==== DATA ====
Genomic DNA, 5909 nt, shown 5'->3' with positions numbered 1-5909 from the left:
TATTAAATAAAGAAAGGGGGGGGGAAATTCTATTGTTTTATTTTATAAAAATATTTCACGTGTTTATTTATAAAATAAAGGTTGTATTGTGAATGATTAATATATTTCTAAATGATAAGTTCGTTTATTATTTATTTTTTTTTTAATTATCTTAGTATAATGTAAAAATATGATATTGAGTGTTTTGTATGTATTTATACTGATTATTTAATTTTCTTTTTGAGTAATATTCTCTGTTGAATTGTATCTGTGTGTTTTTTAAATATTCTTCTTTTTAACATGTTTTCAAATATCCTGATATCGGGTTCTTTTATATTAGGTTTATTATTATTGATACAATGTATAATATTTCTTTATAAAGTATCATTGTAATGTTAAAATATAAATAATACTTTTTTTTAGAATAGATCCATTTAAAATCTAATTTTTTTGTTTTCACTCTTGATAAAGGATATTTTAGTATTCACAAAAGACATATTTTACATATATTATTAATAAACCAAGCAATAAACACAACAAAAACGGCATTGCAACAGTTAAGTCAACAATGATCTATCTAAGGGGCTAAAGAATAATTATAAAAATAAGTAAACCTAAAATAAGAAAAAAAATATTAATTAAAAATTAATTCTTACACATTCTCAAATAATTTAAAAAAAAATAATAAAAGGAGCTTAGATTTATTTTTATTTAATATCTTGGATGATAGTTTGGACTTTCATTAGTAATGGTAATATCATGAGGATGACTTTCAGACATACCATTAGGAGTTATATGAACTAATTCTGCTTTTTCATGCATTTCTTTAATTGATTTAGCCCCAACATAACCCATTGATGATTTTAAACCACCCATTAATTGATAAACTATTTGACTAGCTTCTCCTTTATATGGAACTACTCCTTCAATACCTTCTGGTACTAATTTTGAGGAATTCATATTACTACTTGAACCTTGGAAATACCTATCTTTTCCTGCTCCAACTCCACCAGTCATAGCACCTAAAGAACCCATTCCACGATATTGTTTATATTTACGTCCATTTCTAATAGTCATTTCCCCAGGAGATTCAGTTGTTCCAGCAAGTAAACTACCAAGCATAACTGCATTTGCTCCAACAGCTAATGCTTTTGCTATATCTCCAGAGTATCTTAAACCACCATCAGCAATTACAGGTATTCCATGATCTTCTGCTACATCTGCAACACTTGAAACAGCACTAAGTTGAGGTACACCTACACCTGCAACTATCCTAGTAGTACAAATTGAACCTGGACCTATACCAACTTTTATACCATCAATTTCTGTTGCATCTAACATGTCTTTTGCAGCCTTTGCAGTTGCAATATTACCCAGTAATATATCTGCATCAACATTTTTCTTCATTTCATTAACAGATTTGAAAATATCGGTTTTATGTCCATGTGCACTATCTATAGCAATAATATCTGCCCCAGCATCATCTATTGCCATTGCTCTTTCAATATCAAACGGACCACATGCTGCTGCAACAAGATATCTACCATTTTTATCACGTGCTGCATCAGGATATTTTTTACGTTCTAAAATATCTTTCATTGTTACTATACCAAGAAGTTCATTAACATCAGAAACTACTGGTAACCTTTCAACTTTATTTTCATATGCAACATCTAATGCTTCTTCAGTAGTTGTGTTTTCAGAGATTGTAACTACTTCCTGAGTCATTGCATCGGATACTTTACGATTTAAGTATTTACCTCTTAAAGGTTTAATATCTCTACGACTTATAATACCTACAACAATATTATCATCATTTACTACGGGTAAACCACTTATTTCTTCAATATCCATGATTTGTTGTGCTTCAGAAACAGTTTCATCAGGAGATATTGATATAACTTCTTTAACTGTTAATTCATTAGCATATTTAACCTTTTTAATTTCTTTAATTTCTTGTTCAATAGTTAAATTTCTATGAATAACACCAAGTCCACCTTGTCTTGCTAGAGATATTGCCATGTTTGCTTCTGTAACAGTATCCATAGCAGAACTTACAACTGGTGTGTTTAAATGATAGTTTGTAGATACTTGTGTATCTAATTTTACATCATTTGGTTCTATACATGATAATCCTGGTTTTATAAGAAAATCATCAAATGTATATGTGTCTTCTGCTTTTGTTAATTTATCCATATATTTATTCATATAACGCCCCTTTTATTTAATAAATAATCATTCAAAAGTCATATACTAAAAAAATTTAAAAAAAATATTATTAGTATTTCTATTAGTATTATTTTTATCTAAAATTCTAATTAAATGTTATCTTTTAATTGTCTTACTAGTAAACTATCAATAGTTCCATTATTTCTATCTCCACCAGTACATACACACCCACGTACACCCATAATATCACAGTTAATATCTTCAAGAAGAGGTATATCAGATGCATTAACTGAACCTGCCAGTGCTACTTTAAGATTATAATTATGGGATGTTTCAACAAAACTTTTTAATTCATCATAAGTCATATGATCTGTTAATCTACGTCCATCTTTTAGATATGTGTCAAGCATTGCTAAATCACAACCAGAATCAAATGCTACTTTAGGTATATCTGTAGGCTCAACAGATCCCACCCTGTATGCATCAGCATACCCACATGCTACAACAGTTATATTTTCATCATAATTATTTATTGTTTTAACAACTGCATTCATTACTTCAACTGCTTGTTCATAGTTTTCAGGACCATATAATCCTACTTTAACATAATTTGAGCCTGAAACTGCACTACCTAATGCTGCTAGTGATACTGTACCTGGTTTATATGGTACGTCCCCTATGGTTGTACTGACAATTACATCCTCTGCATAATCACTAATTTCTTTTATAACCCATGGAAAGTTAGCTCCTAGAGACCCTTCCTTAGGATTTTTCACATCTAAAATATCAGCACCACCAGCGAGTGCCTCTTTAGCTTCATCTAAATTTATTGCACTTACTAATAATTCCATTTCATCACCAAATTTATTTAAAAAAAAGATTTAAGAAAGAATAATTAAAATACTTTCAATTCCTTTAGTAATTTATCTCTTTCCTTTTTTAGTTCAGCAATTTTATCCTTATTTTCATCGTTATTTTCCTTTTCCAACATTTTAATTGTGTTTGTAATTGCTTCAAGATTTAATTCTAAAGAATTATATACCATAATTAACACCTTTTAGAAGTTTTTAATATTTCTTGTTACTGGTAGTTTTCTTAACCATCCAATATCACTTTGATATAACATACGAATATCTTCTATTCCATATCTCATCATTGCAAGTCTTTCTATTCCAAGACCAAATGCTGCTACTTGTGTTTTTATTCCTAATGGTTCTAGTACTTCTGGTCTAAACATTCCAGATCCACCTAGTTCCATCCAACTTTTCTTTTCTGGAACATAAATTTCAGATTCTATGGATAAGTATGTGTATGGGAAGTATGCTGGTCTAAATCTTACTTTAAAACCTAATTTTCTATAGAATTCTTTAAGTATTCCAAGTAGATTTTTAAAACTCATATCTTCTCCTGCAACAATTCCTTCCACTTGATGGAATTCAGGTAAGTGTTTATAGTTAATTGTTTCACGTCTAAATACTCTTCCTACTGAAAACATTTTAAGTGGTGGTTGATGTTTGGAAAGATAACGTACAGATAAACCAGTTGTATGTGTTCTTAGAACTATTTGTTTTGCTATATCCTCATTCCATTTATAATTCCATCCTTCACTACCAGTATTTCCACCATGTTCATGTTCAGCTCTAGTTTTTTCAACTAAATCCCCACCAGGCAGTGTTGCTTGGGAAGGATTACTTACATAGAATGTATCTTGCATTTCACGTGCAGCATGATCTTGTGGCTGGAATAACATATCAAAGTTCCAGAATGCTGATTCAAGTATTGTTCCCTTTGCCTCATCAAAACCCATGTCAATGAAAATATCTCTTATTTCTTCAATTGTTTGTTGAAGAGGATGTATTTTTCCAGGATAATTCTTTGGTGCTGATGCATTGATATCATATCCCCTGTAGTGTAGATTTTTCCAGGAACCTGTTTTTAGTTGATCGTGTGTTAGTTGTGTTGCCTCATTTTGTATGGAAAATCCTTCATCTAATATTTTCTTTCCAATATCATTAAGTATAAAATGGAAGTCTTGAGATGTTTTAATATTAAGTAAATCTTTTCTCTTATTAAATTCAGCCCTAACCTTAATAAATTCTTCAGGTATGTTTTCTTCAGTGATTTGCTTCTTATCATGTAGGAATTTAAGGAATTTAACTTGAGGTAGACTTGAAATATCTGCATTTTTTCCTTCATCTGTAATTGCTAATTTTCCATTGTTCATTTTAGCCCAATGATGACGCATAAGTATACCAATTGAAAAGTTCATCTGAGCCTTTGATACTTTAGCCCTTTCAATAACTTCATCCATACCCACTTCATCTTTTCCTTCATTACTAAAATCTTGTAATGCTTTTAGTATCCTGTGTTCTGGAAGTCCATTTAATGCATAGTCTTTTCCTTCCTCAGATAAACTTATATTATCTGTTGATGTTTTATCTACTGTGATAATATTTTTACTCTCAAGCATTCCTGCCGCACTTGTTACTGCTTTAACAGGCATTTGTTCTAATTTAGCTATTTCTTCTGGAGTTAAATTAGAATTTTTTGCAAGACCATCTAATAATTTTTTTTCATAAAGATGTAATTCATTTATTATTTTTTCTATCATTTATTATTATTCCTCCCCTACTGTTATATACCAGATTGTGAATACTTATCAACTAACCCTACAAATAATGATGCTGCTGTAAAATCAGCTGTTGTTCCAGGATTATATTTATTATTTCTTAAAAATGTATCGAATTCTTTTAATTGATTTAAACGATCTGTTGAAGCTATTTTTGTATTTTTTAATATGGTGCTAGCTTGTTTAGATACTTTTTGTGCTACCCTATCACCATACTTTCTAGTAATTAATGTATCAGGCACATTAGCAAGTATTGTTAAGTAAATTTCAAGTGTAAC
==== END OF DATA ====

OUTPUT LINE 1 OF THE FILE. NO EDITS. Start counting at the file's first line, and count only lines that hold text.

Genomic DNA, 5909 nt, shown 5'->3' with positions numbered 1-5909 from the left: